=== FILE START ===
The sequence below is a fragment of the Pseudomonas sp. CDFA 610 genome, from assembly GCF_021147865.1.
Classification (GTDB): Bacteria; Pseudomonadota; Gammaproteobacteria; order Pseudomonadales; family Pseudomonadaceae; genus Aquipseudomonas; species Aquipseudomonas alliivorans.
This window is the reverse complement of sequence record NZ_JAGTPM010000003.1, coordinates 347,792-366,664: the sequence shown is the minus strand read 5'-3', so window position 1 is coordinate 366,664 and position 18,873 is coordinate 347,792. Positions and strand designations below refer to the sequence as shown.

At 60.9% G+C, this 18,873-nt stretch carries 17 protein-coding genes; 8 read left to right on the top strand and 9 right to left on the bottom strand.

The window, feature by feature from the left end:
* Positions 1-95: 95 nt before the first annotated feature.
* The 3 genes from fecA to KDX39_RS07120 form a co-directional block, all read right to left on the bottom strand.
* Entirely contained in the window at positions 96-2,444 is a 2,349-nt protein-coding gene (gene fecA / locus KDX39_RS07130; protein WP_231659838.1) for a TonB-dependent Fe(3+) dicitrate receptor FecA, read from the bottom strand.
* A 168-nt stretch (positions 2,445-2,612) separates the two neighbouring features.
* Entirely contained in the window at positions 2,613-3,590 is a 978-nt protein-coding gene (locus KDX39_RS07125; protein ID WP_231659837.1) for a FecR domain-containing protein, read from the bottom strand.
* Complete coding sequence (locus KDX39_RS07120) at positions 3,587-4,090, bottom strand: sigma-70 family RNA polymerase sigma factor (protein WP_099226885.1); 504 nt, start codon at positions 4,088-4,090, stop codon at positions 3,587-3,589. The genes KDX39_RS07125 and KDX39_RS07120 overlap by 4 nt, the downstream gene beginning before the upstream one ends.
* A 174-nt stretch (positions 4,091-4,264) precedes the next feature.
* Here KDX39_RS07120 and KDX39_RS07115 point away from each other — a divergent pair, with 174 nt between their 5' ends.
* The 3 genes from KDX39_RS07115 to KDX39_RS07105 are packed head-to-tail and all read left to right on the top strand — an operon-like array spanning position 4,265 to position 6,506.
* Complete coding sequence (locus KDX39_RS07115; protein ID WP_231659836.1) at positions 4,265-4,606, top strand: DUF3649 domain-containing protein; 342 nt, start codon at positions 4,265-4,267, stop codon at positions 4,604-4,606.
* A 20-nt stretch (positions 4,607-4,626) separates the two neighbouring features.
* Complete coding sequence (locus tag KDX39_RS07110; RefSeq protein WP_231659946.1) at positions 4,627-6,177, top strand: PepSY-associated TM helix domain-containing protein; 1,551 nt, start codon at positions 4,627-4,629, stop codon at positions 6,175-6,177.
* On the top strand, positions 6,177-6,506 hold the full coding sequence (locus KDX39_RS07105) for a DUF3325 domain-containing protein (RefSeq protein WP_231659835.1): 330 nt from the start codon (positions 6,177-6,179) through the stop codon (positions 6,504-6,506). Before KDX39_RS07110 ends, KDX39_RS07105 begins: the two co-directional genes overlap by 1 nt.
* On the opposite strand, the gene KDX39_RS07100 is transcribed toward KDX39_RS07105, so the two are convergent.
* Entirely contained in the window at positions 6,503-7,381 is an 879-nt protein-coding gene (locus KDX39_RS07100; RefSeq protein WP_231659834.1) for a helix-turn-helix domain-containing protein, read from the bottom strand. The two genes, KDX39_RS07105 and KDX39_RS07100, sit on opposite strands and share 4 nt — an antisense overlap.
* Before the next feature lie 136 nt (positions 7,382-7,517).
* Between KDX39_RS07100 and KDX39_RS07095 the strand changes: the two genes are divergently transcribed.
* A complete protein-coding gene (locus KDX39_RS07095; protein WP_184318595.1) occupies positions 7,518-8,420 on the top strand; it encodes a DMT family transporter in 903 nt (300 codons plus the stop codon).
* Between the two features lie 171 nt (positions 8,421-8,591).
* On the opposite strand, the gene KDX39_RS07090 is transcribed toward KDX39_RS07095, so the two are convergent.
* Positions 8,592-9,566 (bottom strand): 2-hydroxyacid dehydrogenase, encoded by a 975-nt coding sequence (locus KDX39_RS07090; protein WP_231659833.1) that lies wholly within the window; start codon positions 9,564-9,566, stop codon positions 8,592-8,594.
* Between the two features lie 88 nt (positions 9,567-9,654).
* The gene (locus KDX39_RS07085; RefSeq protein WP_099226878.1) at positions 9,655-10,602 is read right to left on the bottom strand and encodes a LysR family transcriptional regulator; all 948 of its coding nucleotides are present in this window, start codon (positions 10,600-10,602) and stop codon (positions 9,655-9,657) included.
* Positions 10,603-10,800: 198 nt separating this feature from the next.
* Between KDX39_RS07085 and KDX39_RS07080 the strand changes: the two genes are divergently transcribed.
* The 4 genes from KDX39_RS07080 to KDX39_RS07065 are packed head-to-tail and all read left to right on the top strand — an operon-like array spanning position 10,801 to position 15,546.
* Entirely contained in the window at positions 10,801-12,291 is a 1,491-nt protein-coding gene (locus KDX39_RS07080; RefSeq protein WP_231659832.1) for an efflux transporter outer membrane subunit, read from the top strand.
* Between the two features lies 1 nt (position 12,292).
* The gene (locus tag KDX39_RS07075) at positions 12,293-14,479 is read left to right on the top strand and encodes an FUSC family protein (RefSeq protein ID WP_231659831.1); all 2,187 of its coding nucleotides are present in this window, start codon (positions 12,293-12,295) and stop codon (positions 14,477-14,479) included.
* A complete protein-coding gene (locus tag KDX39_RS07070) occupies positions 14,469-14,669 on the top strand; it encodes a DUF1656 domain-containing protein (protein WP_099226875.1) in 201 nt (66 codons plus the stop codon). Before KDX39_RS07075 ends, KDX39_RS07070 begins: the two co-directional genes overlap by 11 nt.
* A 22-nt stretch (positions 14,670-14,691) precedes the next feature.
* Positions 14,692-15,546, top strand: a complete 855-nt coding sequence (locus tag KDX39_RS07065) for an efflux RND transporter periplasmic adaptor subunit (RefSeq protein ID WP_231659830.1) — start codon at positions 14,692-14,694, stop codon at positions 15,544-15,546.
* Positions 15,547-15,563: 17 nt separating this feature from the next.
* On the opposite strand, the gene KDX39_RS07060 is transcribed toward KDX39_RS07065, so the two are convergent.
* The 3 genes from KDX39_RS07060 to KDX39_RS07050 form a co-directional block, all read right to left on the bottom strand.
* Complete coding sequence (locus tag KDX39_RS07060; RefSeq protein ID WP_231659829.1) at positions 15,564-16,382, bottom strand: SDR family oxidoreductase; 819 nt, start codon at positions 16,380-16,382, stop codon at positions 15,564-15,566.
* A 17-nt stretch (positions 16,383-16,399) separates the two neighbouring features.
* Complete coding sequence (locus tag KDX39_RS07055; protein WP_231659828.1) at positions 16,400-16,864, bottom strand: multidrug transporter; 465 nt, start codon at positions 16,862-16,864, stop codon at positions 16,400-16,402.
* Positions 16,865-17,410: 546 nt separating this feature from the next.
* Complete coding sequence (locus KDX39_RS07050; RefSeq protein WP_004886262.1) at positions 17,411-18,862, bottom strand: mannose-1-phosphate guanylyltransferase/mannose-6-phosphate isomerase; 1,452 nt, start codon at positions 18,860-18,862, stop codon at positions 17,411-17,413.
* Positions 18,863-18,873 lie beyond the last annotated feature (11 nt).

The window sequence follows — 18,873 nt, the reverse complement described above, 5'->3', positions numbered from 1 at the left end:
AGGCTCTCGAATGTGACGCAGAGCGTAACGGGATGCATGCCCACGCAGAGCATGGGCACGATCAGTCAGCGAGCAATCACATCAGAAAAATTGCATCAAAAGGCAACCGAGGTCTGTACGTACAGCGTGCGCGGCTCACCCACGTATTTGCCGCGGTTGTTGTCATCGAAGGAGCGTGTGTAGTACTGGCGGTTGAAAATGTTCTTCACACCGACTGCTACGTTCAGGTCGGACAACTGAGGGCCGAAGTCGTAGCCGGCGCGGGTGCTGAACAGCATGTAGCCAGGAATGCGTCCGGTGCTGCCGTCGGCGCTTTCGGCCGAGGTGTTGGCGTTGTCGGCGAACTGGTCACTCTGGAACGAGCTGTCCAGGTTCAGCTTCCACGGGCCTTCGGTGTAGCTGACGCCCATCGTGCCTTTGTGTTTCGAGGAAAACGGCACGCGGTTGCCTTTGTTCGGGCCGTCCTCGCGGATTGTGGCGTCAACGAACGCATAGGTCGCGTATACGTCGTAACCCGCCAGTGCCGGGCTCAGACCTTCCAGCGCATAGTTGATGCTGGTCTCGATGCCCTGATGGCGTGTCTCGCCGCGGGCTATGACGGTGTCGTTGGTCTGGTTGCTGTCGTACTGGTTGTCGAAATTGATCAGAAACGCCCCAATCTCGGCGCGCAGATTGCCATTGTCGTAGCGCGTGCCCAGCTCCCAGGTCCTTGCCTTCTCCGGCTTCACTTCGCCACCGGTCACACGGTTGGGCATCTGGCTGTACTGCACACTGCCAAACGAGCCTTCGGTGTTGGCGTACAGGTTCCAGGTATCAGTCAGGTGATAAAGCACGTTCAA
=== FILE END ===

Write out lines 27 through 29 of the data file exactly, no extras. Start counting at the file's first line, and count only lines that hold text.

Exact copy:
* Between the two features lie 88 nt (positions 9,567-9,654).
* The gene (locus KDX39_RS07085; RefSeq protein WP_099226878.1) at positions 9,655-10,602 is read right to left on the bottom strand and encodes a LysR family transcriptional regulator; all 948 of its coding nucleotides are present in this window, start codon (positions 10,600-10,602) and stop codon (positions 9,655-9,657) included.
* Positions 10,603-10,800: 198 nt separating this feature from the next.